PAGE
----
School Food Leader Goes Above and Beyond for School Nutrition

by

Change
Share On Social!

Heather Baril of North Attleboro’s school district in Massachusetts (4.3% Latino) is working to take school nutrition a step further with her new tagline for the school’s cafeterias: Feeding Healthy Futures.

Baril is further extending the healthy changes made by school service teams across the district that helped introduce meatless Mondays and homemade pizza days by introducing more cooking-from-scratch and community-wide efforts to push healthy eating into schools.

Baril hopes to implement school community gardens that will generate produce for school cafeterias and also work with local produce and chefs from local restaurants to create healthy and desirable dishes for students.

How is she planning to make so many healthy food changes in the district?

Reaching out to parents at school meeting with taste tests, Baril is working with parents and students letting them try new special breakfast menu items like the “swirl” sweet potato breakfast item or fresh yogurt and fruits alongside whole grain muffins for just a start.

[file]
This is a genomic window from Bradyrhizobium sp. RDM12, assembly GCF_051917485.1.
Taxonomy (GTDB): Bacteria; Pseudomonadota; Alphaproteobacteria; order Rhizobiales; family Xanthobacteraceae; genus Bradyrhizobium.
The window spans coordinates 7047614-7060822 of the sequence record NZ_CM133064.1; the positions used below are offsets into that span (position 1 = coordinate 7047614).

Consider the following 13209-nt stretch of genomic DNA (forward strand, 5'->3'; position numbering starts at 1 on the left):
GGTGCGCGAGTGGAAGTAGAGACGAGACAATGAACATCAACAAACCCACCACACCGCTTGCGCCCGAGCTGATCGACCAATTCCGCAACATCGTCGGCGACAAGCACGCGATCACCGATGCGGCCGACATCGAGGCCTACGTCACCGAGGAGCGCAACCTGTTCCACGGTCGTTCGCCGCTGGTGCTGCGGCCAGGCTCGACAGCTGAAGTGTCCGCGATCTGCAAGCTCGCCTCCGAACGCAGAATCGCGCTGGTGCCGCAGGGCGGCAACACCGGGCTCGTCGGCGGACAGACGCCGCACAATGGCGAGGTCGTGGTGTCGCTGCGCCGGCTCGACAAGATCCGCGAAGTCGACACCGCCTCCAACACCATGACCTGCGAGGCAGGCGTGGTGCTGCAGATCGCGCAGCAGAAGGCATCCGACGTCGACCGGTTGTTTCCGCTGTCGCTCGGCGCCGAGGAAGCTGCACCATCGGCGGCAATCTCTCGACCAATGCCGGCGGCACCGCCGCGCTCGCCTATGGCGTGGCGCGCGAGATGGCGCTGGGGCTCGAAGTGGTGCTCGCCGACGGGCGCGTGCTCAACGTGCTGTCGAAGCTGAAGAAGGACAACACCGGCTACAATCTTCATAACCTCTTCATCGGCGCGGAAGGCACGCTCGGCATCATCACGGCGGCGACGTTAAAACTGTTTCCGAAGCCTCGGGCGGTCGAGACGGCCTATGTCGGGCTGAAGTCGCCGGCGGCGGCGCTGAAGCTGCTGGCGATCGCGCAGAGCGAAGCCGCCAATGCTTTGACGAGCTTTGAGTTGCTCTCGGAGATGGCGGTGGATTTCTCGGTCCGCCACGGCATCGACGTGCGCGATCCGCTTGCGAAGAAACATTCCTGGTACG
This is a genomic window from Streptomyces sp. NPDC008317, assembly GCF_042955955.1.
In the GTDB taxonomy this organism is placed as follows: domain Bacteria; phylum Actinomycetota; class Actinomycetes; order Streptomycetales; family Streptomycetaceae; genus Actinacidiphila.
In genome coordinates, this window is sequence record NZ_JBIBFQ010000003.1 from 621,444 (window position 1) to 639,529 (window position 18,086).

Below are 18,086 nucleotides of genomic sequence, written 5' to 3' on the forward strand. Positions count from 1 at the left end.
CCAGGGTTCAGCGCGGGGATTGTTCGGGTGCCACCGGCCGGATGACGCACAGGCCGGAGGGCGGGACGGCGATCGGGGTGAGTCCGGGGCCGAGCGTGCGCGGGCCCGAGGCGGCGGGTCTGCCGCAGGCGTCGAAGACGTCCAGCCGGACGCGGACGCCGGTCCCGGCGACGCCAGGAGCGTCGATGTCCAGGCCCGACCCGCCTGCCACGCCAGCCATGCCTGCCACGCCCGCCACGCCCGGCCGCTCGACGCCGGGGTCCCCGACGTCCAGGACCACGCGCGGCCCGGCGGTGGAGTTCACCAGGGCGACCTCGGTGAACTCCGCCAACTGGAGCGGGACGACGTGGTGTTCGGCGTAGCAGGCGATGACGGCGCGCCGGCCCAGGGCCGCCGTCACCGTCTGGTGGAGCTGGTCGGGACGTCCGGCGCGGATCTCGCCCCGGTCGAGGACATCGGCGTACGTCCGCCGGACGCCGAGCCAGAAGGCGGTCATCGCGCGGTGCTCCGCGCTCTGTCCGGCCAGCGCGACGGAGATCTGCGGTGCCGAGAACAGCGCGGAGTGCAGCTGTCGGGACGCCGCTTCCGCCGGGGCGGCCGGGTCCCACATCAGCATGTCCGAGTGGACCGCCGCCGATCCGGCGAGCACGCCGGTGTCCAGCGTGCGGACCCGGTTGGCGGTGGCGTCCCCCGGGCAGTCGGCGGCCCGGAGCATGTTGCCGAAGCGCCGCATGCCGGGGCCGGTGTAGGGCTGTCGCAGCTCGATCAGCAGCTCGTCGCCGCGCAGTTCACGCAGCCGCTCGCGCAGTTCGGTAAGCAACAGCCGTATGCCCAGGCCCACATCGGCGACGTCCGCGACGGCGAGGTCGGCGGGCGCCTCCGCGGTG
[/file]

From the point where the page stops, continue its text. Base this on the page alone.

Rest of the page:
Baril also hosts tasting sessions also for students at elementary schools and even allows students to get creative with new ideas for a monthly lunch menu.

The district also is partaking this week in the National School Breakfast week, which is a nationwide effort to encourage families to take advantage of healthy choices offered in school breakfasts.

All of these efforts are blossoming into a healthier food environment accepted by both students and parents at North Attleboro schools.

All kids deserve healthy foods at school, ensuring fresh fruits and vegetables are offered in a fun and creative way can help students be more interested in eating healthier and ensures a healthier future.

Latino kids need healthier school food environments and you can help!

Find out how to join the national movement to encourage a healthier school environment for Latino kids and all kids now.

By The Numbers By The Numbers

100

percent

of healthcare workers should focus on infection control

Share your thoughts